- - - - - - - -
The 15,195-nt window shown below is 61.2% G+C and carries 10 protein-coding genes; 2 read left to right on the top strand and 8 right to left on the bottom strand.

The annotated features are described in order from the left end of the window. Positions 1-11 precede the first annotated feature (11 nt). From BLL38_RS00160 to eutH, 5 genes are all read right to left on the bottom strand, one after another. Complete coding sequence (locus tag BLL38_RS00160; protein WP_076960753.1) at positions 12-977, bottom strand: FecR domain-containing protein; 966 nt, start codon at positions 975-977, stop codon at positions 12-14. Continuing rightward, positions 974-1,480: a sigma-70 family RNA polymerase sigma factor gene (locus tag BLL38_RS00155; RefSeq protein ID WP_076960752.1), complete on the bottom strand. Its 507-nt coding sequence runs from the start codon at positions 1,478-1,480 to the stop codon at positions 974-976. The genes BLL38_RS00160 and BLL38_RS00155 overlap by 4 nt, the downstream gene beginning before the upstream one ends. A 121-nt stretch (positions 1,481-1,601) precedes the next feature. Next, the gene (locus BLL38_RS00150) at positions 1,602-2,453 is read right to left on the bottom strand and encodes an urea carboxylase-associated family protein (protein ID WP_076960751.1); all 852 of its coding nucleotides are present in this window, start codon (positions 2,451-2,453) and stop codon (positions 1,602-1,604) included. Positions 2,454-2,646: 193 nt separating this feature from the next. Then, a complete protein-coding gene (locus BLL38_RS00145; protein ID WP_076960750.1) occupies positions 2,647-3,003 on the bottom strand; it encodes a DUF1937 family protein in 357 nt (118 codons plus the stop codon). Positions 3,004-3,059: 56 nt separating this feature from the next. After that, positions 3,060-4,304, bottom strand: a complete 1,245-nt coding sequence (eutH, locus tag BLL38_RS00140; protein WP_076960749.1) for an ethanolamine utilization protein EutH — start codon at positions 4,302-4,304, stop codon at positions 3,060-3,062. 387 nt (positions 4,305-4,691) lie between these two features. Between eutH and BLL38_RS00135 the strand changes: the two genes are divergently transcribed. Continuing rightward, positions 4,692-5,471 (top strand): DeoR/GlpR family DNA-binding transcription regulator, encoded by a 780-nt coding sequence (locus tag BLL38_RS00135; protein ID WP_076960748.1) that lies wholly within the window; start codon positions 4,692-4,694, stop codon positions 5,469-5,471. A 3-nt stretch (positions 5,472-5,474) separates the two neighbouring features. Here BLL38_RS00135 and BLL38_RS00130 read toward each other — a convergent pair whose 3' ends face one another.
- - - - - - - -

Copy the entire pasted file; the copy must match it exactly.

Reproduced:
The 15,195-nt window shown below is 61.2% G+C and carries 10 protein-coding genes; 2 read left to right on the top strand and 8 right to left on the bottom strand.

The annotated features are described in order from the left end of the window. Positions 1-11 precede the first annotated feature (11 nt). From BLL38_RS00160 to eutH, 5 genes are all read right to left on the bottom strand, one after another. Complete coding sequence (locus tag BLL38_RS00160; protein WP_076960753.1) at positions 12-977, bottom strand: FecR domain-containing protein; 966 nt, start codon at positions 975-977, stop codon at positions 12-14. Continuing rightward, positions 974-1,480: a sigma-70 family RNA polymerase sigma factor gene (locus tag BLL38_RS00155; RefSeq protein ID WP_076960752.1), complete on the bottom strand. Its 507-nt coding sequence runs from the start codon at positions 1,478-1,480 to the stop codon at positions 974-976. The genes BLL38_RS00160 and BLL38_RS00155 overlap by 4 nt, the downstream gene beginning before the upstream one ends. A 121-nt stretch (positions 1,481-1,601) precedes the next feature. Next, the gene (locus BLL38_RS00150) at positions 1,602-2,453 is read right to left on the bottom strand and encodes an urea carboxylase-associated family protein (protein ID WP_076960751.1); all 852 of its coding nucleotides are present in this window, start codon (positions 2,451-2,453) and stop codon (positions 1,602-1,604) included. Positions 2,454-2,646: 193 nt separating this feature from the next. Then, a complete protein-coding gene (locus BLL38_RS00145; protein ID WP_076960750.1) occupies positions 2,647-3,003 on the bottom strand; it encodes a DUF1937 family protein in 357 nt (118 codons plus the stop codon). Positions 3,004-3,059: 56 nt separating this feature from the next. After that, positions 3,060-4,304, bottom strand: a complete 1,245-nt coding sequence (eutH, locus tag BLL38_RS00140; protein WP_076960749.1) for an ethanolamine utilization protein EutH — start codon at positions 4,302-4,304, stop codon at positions 3,060-3,062. 387 nt (positions 4,305-4,691) lie between these two features. Between eutH and BLL38_RS00135 the strand changes: the two genes are divergently transcribed. Continuing rightward, positions 4,692-5,471 (top strand): DeoR/GlpR family DNA-binding transcription regulator, encoded by a 780-nt coding sequence (locus tag BLL38_RS00135; protein ID WP_076960748.1) that lies wholly within the window; start codon positions 4,692-4,694, stop codon positions 5,469-5,471. A 3-nt stretch (positions 5,472-5,474) separates the two neighbouring features. Here BLL38_RS00135 and BLL38_RS00130 read toward each other — a convergent pair whose 3' ends face one another.